6. I know the Oakland Raiders got two first-round draft picks for Khalil Mack, but I just don’t think you trade perhaps the premier pass-rusher in the game. Even first-rounders flop. Mack has played in every game for his four seasons and posted 40 1/2 sacks and forced nine fumbles. Wonder if John Gruden’s ego couldn’t take another superstar in the locker room. .… We love candor and honesty, but I can’t help but think Jalen Ramsey is going too far in ripping players far and wide. He’s called A.J. Green “soft” and “a punk.” He said Rob Gronkowski is overrated. He calls the past Texans quarterbacks “trash,” but he may have a point there. But I can’t help but think he’s going to get a cheap shot from someone who’s felt his venom. Oh, and he’s also chided Jimbo Fisher, calling his former Florida State coach “OK.” Heckuva endorsement.

7. Texas wideout Collin Johnson stood up for Nike’s decision to make Colin Kaepernick the new face of its ad campaign. “He’s standing up for what he believes,” Johnson said. “He stands up for that even if that requires losing everything. I’ll always respect that.” … Johnson had two exceptional catches in Maryland, but didn’t block well. Nor did his fellow wideouts, which crippled those hitch passes. Devin Duvernay had the catch of his life with a fully extended grab of a touchdown pass. “It was epic,” he said. “My teammates were calling me ‘Superman.’”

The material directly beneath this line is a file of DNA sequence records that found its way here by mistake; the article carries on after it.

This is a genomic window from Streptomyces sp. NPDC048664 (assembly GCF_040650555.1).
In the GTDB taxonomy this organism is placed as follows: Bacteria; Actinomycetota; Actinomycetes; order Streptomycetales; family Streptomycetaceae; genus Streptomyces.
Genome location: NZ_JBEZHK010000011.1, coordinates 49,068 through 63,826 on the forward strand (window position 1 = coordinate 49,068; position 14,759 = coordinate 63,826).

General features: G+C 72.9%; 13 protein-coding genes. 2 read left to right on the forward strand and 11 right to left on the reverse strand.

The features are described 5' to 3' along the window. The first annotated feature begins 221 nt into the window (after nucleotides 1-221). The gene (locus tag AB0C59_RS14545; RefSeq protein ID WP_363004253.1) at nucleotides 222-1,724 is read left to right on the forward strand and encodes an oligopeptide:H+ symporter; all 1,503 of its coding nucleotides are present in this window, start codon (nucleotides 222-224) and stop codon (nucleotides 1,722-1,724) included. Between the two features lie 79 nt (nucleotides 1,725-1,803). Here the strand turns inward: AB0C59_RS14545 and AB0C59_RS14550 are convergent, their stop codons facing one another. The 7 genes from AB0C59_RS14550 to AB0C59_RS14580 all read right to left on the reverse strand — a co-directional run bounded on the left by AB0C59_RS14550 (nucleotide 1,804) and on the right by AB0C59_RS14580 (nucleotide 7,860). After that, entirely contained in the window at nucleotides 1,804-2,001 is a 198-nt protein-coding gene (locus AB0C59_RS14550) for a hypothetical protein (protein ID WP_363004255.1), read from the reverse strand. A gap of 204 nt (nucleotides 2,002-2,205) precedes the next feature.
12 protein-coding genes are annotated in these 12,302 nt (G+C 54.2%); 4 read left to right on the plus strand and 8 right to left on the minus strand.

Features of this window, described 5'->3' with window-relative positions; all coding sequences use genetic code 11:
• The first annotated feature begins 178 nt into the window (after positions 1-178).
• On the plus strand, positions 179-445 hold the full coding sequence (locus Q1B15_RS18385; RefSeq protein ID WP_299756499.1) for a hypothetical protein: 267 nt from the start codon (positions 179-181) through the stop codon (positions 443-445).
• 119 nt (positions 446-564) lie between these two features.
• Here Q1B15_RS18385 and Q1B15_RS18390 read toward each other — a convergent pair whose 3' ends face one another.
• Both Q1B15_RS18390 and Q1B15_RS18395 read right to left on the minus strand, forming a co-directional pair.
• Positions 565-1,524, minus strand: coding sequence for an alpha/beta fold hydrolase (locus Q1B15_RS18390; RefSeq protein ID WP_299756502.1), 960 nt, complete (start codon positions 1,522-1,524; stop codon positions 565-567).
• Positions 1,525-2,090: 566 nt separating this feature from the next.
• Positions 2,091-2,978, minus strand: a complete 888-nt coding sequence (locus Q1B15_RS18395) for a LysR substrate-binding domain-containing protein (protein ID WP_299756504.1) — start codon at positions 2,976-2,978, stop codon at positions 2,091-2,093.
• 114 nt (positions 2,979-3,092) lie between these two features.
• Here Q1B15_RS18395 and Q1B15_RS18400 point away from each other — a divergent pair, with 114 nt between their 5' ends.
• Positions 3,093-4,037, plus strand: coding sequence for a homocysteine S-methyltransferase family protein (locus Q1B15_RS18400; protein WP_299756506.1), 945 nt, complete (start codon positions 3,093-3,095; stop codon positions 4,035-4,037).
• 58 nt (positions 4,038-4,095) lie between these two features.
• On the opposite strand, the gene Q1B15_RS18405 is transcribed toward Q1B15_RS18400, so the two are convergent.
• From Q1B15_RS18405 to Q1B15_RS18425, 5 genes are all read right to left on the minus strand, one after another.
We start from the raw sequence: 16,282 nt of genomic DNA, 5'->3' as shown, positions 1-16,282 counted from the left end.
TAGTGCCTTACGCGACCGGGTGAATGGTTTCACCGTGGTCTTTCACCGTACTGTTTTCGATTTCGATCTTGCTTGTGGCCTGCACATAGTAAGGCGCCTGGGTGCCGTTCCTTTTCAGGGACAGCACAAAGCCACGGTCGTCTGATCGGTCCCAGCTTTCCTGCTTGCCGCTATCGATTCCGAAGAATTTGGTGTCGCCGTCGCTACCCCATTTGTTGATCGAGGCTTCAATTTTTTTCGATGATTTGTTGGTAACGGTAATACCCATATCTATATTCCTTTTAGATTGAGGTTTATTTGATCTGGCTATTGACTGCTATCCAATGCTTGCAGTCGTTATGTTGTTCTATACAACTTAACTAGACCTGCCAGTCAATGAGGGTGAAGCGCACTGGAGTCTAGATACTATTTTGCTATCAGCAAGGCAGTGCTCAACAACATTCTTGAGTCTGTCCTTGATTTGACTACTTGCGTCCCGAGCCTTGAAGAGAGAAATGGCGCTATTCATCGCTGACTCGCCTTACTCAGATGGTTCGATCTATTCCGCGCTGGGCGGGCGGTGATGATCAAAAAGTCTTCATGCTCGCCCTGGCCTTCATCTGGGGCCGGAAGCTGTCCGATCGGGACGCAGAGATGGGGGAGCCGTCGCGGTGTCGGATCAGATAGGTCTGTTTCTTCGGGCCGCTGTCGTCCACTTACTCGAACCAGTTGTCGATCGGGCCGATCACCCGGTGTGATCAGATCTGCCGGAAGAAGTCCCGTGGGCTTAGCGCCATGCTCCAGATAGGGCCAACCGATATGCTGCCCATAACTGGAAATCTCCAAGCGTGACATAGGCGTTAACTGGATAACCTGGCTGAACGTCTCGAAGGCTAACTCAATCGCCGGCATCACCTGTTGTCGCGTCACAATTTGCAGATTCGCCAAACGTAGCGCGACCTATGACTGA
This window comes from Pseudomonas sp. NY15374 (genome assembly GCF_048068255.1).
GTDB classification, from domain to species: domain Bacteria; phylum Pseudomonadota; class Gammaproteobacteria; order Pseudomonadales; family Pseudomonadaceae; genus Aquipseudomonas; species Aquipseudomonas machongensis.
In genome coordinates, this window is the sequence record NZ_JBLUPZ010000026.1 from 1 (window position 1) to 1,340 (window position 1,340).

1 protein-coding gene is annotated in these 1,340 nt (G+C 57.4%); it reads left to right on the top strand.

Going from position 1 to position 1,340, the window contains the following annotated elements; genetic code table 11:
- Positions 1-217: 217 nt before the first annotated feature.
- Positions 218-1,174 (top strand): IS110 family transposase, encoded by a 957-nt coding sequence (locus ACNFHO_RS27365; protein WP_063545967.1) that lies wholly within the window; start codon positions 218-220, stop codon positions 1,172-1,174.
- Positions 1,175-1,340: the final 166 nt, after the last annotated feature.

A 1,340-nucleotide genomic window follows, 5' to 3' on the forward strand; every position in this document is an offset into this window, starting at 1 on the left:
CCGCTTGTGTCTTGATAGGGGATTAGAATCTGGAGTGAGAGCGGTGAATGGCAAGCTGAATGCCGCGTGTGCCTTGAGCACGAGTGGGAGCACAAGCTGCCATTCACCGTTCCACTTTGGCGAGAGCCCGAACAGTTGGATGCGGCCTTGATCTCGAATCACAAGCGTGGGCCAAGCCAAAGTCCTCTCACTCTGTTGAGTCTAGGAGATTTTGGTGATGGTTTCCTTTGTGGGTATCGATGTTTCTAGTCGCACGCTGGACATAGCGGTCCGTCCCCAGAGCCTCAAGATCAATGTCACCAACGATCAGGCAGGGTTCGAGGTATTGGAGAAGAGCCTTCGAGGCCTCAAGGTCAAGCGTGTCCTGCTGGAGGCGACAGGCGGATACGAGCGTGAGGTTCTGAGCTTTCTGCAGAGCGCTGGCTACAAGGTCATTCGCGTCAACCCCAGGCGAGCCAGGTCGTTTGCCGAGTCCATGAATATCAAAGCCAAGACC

8. Scattershooting while wondering whatever happened to Marty Cherry, the most famous third-string quarterback in school history who got discovered during a 66-3 rout by UCLA in 1997 and became a fashion model and the face of Chaps by Ralph Lauren. If you know his whereabouts, email me at

9. Check out the 13-episode docu-series, “The Staircase,” on Netflix. It’s about a suspicious death of a woman in North Carolina in which her husband, a novelist, was accused and convicted of murder. Needed editing, but still captivating. Gave it seven ducks.

10. Crazy prediction: Colt McCoy will become a college offensive coordinator by 2022.